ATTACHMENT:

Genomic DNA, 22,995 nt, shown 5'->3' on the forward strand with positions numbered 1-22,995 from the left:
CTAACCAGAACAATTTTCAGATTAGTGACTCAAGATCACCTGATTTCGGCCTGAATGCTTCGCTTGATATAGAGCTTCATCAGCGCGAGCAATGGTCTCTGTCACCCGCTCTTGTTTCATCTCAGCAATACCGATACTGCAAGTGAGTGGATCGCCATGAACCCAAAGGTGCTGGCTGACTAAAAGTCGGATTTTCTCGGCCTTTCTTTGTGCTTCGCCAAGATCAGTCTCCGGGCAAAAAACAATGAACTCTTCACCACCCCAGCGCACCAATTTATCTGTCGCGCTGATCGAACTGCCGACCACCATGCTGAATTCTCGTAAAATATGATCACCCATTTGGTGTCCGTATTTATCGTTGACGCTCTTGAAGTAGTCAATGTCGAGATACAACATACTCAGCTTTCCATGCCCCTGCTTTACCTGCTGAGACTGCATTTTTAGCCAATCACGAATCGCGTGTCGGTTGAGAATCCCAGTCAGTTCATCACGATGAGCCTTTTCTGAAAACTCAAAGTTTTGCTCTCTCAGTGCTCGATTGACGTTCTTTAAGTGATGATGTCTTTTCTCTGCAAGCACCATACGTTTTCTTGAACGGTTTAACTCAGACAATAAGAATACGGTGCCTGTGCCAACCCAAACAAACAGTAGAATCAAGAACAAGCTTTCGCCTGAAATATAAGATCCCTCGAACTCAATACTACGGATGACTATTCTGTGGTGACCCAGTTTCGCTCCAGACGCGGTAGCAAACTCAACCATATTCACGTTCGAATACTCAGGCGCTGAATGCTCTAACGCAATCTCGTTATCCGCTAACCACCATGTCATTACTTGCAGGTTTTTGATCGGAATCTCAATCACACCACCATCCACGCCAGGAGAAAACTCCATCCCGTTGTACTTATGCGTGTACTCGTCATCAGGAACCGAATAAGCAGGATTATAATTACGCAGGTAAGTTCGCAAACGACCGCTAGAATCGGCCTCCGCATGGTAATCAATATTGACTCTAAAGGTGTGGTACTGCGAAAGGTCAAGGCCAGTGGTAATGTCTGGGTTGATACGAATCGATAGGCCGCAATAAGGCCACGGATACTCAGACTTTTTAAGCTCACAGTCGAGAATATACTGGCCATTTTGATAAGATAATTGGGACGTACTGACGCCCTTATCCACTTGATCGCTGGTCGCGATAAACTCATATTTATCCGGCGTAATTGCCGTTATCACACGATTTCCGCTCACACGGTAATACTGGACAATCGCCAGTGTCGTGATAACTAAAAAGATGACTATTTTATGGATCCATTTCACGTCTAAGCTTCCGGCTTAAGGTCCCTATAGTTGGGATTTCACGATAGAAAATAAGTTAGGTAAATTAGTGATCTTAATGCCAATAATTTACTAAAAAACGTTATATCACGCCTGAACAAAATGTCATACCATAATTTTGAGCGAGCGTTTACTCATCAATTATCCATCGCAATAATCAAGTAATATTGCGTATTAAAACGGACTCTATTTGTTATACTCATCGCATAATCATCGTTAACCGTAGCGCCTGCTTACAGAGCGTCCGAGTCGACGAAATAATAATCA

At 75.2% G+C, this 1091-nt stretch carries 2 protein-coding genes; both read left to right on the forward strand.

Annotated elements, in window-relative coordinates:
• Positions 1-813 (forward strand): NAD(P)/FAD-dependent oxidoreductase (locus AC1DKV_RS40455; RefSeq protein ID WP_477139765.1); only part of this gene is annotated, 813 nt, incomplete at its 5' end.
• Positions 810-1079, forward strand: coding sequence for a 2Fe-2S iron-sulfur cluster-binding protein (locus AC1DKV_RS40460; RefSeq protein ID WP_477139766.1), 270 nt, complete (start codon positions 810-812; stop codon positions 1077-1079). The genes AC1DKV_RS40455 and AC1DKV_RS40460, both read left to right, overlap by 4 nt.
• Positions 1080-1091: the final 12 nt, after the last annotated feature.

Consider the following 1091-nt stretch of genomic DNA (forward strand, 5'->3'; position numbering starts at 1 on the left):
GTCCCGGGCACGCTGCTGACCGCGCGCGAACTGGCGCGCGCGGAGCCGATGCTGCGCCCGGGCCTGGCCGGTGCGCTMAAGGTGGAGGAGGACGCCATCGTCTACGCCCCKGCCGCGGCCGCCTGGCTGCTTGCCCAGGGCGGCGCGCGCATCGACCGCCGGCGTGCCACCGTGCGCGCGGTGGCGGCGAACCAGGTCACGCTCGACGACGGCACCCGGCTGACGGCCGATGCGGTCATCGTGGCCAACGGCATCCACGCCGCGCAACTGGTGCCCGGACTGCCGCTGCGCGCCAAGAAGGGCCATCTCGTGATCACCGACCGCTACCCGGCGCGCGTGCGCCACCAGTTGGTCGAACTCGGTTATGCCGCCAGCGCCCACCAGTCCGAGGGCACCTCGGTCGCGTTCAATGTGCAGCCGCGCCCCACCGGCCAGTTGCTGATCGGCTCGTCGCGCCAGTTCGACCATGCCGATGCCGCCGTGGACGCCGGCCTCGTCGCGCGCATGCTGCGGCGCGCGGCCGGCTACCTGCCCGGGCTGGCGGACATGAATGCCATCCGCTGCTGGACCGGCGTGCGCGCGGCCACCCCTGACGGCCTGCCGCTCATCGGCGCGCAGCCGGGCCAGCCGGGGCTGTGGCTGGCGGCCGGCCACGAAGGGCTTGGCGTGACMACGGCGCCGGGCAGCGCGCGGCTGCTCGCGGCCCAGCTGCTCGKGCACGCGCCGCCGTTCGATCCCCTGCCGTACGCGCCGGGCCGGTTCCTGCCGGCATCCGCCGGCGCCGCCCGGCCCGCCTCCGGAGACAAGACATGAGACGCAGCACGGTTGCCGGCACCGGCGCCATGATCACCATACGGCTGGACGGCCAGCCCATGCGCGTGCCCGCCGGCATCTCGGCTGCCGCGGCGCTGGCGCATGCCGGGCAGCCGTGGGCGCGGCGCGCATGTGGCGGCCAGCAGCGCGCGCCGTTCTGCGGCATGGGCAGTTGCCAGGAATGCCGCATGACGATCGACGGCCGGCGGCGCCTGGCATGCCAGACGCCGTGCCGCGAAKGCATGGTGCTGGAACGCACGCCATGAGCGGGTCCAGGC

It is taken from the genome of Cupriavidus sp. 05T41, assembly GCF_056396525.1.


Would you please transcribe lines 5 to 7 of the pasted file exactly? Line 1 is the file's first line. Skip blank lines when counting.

• Positions 1-813 (forward strand): NAD(P)/FAD-dependent oxidoreductase (locus AC1DKV_RS40455; RefSeq protein ID WP_477139765.1); only part of this gene is annotated, 813 nt, incomplete at its 5' end.
• Positions 810-1079, forward strand: coding sequence for a 2Fe-2S iron-sulfur cluster-binding protein (locus AC1DKV_RS40460; RefSeq protein ID WP_477139766.1), 270 nt, complete (start codon positions 810-812; stop codon positions 1077-1079). The genes AC1DKV_RS40455 and AC1DKV_RS40460, both read left to right, overlap by 4 nt.
• Positions 1080-1091: the final 12 nt, after the last annotated feature.